In an interview with Ironman hall of fame member Bob Babbitt last week, 2018 Tour de France champion Geraint Thomas said he intends to race an Ironman once he retires from professional cycling.
“I used to swim as a kid – I did a few triathlons,” Thomas said. “When I retire from cycling I definitely want to do an Ironman, or maybe a few. I’ll do the Wales one first, the bike course is supposed to be quite hard, so that could play in my favour. I think I’ll need something when I stop … 20 odd years of always having a goal … to then just stop and not have anything would be tough. Why not Ironman?”
It comes as no surprise that Thomas, who hails from Wales, would be keen to start his full-distance race career there. In addition to the challenging bike course, it was also the site of Cam Wurf’s first Ironman victory – the two often train together. Wurf is coached by Tim Kerrison, the head coach of Team Ineos, Thomas’ team. Wurf often attends Ineos training camps and let slip last year that Thomas had joined him for some swim and run workouts.
Watch Bob Babbitt’s full interview with Thomas
Here are some other former pro cyclists who have competed in Ironman races over the years:
We featured Wurf in our January 2019 issue of Triathlon Magazine Canada. After representing Australia at the 2004 Olympics in rowing, he went on to a World Tour level pro cycling career with Cannondale before setting his sights on triathlon. He owns the bike course record in Kona and is renowned as the sport’s premier cyclist. In 2019, though, he showed this his running has improved dramatically. Thanks to that improved final leg, he won Ironman Australia and took fifth at the Ironman World Championship in Kona.
The 2008 Olympic silver medalist in the time trial, Emma Pooley went on to win the world title in 2010. She turned to multisport racing in 2014, winning the ITU world duathlon championships at Powerman Zofingen, setting a new course record in the process. She defended that title a year later, and also took ninth at the Ironman Asia-Pacific Championship in Melbourne and won the Embrunman triathlon.
It’s hard to say if this Swiss star was a cyclist who turned to triathlon or a triathlete who embarked in cycling. She’s a four-time Ironman champion including wins in France (2002), Switzerland (2005 and 2010) and Lanzarote (2006). She also claimed many 70.3 titles and took the silver medal at the 2011 Ironman 70.3 World Championship. She was a two-time world time trial champion and took the bronze medal at the 2004 and 2008 Olympic games in teh same event.
The American star burst onto the triathlon scene in 2012 with a runner-up finish to New Zealand Olympic medalist Bevan Docherty at Ironman 70.3 Panama. He won Ironman 70.3 Florida a few months later, then followed that up with a record-setting performance in taking Ironman 70.3 Hawaii. His full-distance debut was to happen at Ironman Nice, but just before the race the blood-doping charges that would eventually see him stripped of all his Tour titles were brought forward by the United Stats Anti-Doping Agency.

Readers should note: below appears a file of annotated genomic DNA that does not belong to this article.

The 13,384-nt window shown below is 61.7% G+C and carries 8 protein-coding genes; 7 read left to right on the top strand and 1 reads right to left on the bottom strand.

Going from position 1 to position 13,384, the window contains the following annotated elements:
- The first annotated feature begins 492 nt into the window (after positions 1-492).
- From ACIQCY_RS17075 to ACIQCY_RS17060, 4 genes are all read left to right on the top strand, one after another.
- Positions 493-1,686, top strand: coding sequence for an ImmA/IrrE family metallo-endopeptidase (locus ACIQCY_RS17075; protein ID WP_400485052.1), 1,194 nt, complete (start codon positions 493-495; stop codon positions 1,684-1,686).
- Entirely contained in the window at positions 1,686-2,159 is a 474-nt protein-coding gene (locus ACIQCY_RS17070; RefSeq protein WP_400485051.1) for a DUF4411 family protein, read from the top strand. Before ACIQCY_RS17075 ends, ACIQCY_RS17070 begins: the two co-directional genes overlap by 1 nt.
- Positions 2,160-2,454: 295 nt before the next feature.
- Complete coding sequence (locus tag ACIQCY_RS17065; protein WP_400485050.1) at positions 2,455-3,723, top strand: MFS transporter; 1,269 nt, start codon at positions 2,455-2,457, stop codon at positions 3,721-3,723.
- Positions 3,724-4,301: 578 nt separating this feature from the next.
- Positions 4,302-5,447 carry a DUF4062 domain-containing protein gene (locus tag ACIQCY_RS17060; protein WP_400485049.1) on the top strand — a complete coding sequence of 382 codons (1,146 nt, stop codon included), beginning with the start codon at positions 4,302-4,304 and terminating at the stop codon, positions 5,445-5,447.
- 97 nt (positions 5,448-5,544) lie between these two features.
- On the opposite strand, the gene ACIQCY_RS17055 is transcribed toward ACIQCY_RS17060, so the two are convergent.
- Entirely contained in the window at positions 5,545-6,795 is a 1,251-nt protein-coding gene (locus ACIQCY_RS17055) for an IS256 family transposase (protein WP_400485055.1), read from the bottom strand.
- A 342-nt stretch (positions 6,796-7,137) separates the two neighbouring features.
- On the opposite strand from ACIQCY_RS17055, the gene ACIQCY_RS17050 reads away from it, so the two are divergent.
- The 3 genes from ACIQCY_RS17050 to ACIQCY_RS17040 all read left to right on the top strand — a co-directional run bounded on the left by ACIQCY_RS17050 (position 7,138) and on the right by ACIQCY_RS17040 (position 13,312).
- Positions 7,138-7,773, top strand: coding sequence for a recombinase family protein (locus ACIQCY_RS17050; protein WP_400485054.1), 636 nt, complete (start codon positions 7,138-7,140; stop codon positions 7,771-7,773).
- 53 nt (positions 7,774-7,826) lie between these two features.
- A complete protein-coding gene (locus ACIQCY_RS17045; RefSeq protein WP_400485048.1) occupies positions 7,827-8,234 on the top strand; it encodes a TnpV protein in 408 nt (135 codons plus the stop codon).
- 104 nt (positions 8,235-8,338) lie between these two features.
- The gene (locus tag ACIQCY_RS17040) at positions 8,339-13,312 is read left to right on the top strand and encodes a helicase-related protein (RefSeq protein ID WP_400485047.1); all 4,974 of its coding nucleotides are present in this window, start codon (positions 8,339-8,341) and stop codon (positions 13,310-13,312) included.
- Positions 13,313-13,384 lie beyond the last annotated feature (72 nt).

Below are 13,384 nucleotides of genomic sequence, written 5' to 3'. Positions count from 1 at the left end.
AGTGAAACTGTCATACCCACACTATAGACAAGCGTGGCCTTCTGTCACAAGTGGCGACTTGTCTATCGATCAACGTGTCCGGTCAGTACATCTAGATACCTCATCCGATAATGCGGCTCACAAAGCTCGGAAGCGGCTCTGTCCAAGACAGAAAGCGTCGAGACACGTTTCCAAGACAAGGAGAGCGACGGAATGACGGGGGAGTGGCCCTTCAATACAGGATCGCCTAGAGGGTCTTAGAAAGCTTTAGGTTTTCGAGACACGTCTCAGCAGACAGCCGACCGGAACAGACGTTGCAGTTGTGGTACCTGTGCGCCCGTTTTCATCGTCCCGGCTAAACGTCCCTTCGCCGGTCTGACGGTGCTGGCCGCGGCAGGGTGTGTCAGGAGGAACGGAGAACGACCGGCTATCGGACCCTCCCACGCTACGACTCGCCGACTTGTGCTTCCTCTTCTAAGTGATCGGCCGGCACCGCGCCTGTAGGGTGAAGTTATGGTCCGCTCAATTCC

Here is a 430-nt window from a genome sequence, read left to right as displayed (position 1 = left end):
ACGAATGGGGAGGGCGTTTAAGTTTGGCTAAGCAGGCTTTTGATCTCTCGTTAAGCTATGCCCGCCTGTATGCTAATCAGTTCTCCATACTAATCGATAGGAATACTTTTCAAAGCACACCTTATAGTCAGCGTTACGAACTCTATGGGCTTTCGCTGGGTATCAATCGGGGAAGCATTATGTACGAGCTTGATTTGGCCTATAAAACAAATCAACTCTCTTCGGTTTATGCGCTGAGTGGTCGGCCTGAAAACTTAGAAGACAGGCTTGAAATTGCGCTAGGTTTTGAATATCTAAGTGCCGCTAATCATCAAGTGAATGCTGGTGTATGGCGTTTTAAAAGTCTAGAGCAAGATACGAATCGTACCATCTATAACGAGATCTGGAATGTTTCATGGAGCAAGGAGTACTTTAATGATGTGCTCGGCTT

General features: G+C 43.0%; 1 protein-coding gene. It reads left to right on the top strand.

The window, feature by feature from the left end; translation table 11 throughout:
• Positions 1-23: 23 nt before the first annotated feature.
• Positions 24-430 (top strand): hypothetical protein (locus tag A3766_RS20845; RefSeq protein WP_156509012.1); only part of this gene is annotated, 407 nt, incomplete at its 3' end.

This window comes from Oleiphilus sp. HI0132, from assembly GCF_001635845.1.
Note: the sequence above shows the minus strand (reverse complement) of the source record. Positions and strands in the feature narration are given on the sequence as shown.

The American, a former team-mate of Lance Armstrong on the Motorola cycling team, won his first Ironman attempt in Lake Placid in 2001. He followed that up with a top-10 performance in Kona that year, too. Larsen passed away in 2009, apparently from viral or allergy issues.
Another former team-mate of Armstrong, McRae actually beat the disgraced Tour champion at the 1992 US Amateur Championships. His pro cycling career started in 1996 and saw him race for Mapei and U.S. Postal Service. He ended up with a few top-10 Ironman finishes during his pro triathlon career that spanned from 2003 to 2006.
The German rode for Team Telekom from 1993 to 2005. He competed at Ironman Lanzarote in 2006 and would eventually work for Ironman in Europe for a year before returning to cycling management. Aldag admitted to using EPO during his race career in 2007.
After racing for Team Telekom from 1996 to 2003, the German turned his athletic sights on Ironman. He finished 16th (and first amateur) at the 2004 Ironman World Championship, and took fourth as a pro at Ironman Austria in 2007.
Last year the 45-year-old from Kazakhstan took the age-group wins at both the Ironman 70.3 and Ironman world championships. The 2012 Olympic gold medalist also competed in Kona in 2018, finishing seventh in his age category that year. His participation in the sport has not come without some controversy – in 2007 Vinikourov tested positive for blood doping.
The former Tour of Spain champion from France also took his age category at last year’s 70.3 world championships in Nice, then followed that up with a runner-up finish in the men’s 50 to 54 category in Kona, improving on his fifth-place finish in Hawaii the year before.
After nine years with Slipstream sports (from 2011 to 2017 the team was called Garmin-Cervelo), the American turned to triathlon, winning his first race, an Olympic-distance race in California in 2018. During his cycling career he finished fifth at the Vuelta (Tour of Spain) and third at the Tour of California. Later that year he took eighth at his Ironman debut in Canada, but struggled to duplicate those results at a number of Ironman races in 2019 where he struggled through the marathon to 10+hour finishes.